This is a wise and most excellent system, and I venture to express the hope that the establishment of this larger institution will not endanger its continuance and development. It is true, the public school facilities in this immediate neighborhood are not as abundant as in the densely-populated parts of the city, and the large number of children you expect to gather here may not be easily accommodated in the schools now existing. But even if you have to scatter your orphan children among many of them, and send them some distance for their common schooling, the moral advantage gained by making the poor orphans breathe the free air and consciously enjoy the rights they have equal and in common with the rest of the world, will far outweigh all apparent inconvenience. And in this magnificent structure you can establish facilities for industrial instruction and training in increasing variety which will supplement the public school more completely and effectively than ever before, and thus send the wards of your charity well prepared and equipped into the world to meet its struggles and to improve its opportunities.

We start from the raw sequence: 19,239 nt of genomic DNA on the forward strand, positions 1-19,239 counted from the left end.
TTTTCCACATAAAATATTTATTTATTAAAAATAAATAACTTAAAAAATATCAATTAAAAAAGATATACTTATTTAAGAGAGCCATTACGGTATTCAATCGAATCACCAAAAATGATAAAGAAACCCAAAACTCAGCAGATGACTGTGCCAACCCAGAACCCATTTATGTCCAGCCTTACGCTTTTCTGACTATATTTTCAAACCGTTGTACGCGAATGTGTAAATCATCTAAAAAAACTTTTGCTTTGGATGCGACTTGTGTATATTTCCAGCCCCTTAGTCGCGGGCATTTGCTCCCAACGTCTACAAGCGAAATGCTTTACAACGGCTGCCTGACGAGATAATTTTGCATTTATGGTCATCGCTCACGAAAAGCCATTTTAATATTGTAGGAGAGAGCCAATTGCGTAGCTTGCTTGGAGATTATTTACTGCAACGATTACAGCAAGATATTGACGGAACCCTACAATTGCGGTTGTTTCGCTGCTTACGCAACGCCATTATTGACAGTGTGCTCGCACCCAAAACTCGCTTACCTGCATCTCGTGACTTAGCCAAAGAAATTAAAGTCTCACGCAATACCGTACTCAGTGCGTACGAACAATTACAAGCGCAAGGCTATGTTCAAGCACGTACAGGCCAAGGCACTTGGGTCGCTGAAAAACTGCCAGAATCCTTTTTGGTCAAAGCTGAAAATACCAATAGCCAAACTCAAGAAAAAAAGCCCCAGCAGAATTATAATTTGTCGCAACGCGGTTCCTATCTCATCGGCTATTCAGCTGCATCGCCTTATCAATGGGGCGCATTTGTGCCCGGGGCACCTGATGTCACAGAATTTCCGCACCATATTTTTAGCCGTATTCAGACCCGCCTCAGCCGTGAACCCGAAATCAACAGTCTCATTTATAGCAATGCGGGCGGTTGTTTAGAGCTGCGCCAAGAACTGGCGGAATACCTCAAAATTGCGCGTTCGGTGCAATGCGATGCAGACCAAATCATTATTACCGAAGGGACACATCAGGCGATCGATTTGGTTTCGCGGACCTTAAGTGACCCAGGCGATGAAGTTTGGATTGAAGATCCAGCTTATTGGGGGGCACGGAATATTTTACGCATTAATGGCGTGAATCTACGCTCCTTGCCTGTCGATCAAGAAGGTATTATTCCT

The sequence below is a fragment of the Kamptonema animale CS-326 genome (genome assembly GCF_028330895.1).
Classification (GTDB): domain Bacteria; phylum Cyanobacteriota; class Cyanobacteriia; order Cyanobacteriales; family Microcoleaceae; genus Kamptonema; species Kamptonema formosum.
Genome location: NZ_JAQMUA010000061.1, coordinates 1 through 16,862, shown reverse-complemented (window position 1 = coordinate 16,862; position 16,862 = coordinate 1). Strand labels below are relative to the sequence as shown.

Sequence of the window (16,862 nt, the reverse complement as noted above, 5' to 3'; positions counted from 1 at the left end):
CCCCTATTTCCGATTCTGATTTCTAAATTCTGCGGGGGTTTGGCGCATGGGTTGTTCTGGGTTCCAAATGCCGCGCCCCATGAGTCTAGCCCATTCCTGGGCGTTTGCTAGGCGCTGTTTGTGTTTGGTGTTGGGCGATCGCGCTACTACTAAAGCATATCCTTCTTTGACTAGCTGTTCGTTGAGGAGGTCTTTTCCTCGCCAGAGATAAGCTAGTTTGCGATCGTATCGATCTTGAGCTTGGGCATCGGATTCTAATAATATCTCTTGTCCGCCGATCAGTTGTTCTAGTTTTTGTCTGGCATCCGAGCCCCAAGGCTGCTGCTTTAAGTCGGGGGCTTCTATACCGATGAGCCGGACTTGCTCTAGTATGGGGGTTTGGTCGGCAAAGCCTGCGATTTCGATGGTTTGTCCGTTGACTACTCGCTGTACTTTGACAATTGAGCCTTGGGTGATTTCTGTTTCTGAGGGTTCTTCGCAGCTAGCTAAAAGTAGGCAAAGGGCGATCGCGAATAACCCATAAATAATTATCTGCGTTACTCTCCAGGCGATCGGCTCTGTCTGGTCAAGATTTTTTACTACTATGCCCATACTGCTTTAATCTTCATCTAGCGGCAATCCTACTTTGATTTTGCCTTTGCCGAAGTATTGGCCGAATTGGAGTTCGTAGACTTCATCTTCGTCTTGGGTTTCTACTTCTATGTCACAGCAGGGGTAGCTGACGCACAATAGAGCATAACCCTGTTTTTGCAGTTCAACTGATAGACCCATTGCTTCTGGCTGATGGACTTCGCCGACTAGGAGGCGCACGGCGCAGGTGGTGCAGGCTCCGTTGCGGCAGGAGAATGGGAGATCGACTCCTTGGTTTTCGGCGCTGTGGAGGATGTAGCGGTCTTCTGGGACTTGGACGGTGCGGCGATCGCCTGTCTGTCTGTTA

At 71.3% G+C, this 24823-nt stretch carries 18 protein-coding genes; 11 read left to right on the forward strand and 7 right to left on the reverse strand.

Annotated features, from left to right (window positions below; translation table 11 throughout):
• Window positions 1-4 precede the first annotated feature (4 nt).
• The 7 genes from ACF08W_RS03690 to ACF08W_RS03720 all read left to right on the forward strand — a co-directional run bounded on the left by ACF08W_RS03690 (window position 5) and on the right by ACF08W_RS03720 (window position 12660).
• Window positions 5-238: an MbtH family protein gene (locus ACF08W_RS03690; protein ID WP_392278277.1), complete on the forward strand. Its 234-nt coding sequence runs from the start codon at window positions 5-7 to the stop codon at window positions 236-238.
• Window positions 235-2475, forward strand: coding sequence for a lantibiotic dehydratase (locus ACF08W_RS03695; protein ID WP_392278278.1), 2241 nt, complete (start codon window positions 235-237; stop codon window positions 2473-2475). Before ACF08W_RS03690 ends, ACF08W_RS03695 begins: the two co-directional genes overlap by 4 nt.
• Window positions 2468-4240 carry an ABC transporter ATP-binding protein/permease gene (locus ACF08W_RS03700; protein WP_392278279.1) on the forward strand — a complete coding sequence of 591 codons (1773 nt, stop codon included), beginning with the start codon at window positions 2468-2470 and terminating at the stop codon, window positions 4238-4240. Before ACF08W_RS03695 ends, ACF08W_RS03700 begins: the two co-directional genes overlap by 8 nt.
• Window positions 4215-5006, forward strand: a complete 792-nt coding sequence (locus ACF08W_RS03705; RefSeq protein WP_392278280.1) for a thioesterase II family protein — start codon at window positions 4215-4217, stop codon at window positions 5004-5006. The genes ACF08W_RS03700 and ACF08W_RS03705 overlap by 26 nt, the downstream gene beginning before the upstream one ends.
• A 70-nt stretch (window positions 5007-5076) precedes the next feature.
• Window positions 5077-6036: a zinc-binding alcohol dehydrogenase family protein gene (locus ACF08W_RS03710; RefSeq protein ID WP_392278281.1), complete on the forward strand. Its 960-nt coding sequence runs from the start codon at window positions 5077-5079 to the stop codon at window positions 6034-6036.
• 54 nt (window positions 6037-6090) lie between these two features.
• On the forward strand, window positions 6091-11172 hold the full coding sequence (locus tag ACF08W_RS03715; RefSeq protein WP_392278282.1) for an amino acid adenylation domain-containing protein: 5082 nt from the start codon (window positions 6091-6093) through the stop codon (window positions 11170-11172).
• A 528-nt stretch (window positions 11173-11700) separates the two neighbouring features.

Will you pardon me still another suggestion? To unorphanize your orphans still more, one thing seems especially desirable: that thing is a bond of living individual sympathy between the orphan in the asylum and some human being outside of it, which in some measure may supply the affectionate and confidential relations between parent and child. In this respect the relation between teacher and pupil, be it ever so sympathetic, is not sufficient, for there is only one teacher to a great many pupils, and the sympathy of the teacher is, therefore, necessarily too much divided and dispersed.